Yesterday I found this small (10mm) longhorn beetle feeding on a geranium flower in the garden.
The larvae of this beetle can eat a wide range of dead wood and live inside small branches (for around 2 years) which are in contact with the ground. The adults then emerge between May and September. They are widespread in woods in southern England but are very local further north.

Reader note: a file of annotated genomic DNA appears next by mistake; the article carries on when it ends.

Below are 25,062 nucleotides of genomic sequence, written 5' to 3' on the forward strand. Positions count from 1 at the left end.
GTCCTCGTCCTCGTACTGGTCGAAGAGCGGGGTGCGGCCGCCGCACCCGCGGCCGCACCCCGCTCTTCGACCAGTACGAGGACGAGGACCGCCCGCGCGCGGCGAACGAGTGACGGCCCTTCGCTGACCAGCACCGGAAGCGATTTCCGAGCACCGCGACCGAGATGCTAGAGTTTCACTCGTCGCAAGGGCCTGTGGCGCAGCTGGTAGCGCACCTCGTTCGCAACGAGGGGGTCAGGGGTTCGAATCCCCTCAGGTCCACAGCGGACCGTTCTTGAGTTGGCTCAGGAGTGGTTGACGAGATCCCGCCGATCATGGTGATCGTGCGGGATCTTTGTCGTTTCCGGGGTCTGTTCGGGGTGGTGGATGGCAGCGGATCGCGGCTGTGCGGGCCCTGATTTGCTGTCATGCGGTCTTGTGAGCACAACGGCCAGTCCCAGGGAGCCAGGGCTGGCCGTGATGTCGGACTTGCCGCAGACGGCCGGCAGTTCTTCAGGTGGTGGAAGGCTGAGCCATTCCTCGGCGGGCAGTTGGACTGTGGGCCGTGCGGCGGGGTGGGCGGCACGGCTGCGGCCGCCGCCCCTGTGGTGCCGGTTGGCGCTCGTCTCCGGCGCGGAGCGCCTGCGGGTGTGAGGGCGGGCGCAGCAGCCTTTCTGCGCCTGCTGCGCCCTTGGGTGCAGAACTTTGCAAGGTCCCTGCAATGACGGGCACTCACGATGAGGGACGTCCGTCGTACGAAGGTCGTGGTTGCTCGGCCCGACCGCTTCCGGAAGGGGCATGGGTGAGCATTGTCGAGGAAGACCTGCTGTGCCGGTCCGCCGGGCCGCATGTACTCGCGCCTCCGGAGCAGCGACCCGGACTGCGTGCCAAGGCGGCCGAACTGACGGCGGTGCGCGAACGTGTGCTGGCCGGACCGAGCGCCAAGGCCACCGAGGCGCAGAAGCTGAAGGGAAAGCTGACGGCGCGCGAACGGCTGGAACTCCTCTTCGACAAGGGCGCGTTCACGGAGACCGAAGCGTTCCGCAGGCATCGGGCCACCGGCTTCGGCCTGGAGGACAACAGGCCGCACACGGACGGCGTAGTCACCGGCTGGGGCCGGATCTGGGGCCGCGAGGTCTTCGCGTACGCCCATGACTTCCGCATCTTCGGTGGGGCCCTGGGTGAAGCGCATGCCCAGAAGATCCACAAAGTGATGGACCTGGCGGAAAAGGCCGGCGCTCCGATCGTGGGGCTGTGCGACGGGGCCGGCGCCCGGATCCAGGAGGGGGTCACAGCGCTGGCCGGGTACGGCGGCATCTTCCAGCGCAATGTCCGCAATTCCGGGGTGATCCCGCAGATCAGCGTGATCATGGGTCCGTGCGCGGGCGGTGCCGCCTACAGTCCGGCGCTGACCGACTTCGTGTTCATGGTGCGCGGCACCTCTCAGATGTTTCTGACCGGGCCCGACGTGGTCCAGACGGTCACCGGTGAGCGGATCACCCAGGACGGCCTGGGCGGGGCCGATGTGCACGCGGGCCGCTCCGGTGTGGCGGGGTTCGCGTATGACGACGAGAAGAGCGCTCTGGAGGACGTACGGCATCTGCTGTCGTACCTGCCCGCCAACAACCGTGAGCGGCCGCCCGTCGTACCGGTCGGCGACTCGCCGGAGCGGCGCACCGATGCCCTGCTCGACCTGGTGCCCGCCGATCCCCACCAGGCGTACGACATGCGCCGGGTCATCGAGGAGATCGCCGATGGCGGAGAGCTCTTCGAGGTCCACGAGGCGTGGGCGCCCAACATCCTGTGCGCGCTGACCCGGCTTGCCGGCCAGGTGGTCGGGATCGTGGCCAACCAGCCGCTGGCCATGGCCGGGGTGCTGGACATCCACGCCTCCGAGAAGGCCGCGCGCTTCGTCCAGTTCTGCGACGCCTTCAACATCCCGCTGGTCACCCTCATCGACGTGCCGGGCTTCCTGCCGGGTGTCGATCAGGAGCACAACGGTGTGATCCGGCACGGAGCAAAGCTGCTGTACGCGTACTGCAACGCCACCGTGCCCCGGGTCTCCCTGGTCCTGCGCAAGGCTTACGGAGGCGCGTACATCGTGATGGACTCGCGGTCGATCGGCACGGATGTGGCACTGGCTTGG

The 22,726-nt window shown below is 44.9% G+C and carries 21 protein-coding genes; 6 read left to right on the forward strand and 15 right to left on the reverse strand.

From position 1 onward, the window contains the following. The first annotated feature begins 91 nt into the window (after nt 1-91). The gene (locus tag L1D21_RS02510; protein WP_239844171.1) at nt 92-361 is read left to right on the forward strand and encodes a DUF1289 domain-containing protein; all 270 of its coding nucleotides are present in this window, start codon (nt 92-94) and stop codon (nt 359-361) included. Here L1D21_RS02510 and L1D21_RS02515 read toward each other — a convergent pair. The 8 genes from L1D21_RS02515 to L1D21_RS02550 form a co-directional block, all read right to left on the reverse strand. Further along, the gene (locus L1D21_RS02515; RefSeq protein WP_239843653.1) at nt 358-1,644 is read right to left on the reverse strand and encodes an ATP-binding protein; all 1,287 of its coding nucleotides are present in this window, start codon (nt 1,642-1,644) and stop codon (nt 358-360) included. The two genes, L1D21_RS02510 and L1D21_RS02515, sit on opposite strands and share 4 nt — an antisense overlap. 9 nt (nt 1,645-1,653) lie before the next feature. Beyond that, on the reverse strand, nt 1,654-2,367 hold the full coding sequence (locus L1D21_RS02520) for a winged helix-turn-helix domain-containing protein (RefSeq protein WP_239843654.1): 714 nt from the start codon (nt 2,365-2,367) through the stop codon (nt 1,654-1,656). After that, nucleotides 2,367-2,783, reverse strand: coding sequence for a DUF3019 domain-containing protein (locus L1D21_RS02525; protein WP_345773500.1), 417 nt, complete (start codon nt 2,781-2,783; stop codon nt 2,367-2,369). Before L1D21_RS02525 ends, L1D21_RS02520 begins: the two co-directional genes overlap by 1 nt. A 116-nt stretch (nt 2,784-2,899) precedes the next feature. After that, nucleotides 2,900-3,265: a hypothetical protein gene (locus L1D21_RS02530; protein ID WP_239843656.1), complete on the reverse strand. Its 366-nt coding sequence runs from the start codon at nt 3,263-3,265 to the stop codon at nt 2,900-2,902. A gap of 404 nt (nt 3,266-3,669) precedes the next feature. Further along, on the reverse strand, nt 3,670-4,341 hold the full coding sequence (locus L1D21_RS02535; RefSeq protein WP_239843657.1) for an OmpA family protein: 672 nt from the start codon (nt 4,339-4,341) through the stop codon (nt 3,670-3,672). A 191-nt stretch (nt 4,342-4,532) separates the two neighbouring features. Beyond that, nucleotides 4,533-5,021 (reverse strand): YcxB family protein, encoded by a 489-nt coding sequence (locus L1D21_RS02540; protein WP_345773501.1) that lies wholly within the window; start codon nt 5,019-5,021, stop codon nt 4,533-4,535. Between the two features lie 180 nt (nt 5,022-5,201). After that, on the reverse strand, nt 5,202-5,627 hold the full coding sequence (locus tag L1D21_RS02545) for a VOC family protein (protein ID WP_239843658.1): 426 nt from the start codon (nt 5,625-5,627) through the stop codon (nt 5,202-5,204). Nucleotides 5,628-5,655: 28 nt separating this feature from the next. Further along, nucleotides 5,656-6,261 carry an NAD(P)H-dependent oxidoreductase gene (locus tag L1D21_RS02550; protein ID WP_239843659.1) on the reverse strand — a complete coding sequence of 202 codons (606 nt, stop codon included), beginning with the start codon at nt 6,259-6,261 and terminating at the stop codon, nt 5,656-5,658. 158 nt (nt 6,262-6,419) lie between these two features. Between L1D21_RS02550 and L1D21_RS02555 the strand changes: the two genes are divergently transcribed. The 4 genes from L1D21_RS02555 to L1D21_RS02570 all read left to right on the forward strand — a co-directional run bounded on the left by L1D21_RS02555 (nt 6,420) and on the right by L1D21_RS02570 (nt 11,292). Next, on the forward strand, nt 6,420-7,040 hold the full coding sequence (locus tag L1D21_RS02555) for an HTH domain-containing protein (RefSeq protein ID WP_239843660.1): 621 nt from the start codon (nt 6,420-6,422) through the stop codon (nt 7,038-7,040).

The beetle is about to fly off – it is beginning to spread its wing cases (elytra) revealing the transparent wings below. Note also the trips of each wing case are ‘truncated’ i.e. cut at an angle and are not rounded. This along with the all black legs helps to separate this species from the similar tobacco-coloured longhorn beetle Alosterna tabacicolor.
I will be submitting this record to the Longhorn Beetle Recording Scheme later.